When I first read the part about how Waid views Matt’s depression, I was a little surprised by it. Not by the idea that Matt is, or has been, depressed, that part seems pretty obvious. I guess I’ve just always seen his depression as a very natural reaction to really bad things happening in his life. From all accounts, even his early childhood was rough. He then has to go through losing his sight in a very traumatic accident, experiencing the violent death of his father and, over the years, losing even more of the people in his life that are closest to him. Each event on its own, is something people can and do mentally “recover” from. Human beings are resilient, and most people do find happiness again, even after the death of a loved one, acquiring a disability, or going through other major crises in life. With Daredevil, though, it seems like it’s just one major crisis after another.
On the one hand, the impression we have of Matt’s ongoing suffering is a consequence of the decades-long, serial nature of his life story, as his long line of creators have told it to us. Things need to keep happening to superheroes, and much of it is bound to be pretty heartbreaking, or else there would be little to read about. On the other hand, the story of Daredevil still seems more tragic than that of most other comparable characters, and as such it makes perfect sense that feelings of hopelessness, frustration and grief are a natural part of being Matt Murdock. But it seems to me that what Mark Waid is suggesting in this interview goes beyond simply seeing Matt’s fragile mental status as merely an obvious consequence of the life he’s lead. The more I think about it though, the more it makes sense to me that it may in fact be a more basic character trait.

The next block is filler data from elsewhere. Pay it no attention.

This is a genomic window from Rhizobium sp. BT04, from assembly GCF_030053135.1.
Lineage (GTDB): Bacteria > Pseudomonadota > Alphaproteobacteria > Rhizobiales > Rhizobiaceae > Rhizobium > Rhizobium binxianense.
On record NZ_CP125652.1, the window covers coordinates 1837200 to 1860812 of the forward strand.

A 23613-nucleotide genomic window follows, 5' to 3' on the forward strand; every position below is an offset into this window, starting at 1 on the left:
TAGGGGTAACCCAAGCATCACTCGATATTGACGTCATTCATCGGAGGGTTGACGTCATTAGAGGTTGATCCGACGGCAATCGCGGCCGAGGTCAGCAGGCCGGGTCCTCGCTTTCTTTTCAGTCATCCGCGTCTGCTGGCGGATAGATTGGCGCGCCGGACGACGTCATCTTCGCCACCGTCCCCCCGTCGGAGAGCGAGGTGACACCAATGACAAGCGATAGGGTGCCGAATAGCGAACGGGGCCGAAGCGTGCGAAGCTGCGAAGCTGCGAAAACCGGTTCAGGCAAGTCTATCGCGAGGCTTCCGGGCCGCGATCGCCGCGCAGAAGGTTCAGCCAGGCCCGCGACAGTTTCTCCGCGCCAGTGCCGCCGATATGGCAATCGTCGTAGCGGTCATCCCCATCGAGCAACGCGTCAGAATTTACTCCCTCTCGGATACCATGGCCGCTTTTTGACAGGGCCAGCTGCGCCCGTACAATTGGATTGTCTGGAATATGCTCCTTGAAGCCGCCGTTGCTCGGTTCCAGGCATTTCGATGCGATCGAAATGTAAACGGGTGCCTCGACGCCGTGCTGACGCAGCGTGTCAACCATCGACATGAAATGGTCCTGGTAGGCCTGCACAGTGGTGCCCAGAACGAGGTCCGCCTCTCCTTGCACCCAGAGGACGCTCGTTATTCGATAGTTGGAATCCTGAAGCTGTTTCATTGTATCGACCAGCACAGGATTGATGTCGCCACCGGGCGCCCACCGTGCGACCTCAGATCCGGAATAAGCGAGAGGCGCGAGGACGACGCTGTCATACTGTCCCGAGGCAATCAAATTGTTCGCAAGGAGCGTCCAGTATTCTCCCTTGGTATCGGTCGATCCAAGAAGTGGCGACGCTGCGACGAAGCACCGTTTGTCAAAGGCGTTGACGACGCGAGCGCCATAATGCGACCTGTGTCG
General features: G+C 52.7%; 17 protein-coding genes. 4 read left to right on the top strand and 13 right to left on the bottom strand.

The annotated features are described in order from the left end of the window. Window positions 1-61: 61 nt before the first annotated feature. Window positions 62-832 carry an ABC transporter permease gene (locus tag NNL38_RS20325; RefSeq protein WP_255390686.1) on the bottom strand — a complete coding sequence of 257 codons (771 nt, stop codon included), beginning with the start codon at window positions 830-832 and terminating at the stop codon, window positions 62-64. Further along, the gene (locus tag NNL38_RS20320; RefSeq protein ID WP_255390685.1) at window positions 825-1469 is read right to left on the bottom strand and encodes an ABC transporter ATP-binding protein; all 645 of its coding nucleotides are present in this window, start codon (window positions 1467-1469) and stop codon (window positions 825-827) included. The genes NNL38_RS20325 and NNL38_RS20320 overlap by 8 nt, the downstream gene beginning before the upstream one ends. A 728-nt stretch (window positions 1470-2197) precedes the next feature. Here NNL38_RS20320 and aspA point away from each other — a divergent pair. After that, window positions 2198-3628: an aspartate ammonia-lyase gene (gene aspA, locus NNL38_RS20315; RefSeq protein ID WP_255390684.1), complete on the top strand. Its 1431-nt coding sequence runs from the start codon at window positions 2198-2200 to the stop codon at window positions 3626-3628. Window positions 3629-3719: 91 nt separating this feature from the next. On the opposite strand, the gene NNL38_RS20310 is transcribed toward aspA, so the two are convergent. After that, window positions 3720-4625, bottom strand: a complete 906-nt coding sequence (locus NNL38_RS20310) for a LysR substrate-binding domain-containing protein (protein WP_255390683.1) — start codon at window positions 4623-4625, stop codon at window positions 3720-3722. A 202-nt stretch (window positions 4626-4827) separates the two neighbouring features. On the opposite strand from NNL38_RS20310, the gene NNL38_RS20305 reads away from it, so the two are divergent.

What I realized was that there are things about Matt’s approach to life that I can personally identify with. I am certainly not as fearless as I’d like to be, and I will not be bringing any vigilante justice to my home town any time soon. (Though I must admit that I did one time see a bunch of teenagers spraypaint the inside of my train car on the way home after a party, and got so incredibly pissed off I actually googled for local krav maga classes the next day.) What I can relate to is the combination of optimism and despair that is so much what Daredevil is about.